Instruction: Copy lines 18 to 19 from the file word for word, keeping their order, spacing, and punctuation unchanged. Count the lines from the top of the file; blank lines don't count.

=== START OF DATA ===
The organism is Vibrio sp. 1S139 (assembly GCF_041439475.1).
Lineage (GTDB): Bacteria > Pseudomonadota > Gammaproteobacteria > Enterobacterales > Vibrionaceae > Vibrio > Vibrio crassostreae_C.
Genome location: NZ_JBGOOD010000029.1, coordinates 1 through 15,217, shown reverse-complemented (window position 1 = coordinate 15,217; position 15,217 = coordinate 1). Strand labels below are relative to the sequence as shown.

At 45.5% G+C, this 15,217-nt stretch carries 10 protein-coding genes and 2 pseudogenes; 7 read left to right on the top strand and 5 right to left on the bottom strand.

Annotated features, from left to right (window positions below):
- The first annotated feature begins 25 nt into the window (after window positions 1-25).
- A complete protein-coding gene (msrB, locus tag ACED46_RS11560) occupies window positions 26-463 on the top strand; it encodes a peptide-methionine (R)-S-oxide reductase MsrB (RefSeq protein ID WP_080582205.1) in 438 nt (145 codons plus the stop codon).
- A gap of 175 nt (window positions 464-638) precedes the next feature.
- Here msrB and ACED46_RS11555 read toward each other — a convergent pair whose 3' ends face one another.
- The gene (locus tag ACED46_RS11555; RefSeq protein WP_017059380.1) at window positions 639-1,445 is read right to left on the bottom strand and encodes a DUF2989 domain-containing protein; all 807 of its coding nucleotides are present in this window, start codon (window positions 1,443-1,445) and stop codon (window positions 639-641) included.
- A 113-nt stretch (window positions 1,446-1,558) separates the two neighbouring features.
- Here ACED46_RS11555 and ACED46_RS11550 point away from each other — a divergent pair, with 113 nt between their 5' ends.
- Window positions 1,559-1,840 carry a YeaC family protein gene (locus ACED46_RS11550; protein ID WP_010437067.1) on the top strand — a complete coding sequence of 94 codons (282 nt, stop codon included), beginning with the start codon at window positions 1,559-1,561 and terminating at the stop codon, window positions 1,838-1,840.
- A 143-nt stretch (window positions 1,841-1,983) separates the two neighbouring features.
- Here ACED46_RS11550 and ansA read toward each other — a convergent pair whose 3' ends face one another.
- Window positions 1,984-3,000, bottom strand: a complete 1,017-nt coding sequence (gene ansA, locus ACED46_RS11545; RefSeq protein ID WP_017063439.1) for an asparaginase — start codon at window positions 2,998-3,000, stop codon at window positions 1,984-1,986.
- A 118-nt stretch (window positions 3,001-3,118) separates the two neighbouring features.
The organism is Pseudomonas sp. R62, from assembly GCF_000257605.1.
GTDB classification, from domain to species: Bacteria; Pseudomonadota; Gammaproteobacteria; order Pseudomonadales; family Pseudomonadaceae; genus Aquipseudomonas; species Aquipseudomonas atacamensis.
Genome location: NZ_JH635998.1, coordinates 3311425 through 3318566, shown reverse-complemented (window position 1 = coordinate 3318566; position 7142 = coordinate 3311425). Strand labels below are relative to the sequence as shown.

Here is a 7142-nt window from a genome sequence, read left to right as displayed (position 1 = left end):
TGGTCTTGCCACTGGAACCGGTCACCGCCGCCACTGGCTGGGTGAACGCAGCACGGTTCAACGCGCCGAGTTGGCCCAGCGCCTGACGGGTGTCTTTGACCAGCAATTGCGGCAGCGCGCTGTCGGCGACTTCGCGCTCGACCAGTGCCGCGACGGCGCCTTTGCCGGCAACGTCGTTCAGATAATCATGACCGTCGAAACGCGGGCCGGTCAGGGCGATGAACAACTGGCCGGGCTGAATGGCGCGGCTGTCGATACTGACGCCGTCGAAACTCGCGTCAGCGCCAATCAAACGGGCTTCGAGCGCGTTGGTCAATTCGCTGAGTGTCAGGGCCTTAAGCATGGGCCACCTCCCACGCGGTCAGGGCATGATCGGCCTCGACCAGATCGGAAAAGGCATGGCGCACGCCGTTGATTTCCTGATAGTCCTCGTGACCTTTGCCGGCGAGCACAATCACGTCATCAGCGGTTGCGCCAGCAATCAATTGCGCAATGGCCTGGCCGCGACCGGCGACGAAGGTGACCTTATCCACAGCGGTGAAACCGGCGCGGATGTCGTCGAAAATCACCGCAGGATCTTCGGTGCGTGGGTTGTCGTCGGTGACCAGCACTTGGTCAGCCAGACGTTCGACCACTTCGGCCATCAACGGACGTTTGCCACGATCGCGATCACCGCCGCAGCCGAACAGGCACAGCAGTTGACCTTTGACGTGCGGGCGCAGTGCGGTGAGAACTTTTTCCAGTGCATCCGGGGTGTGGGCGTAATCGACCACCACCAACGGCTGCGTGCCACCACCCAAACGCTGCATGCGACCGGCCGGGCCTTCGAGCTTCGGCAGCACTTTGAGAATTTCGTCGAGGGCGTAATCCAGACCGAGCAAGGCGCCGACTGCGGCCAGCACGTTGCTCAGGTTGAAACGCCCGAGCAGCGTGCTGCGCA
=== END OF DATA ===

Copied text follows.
The organism is Pseudomonas sp. R62, from assembly GCF_000257605.1.
GTDB classification, from domain to species: Bacteria; Pseudomonadota; Gammaproteobacteria; order Pseudomonadales; family Pseudomonadaceae; genus Aquipseudomonas; species Aquipseudomonas atacamensis.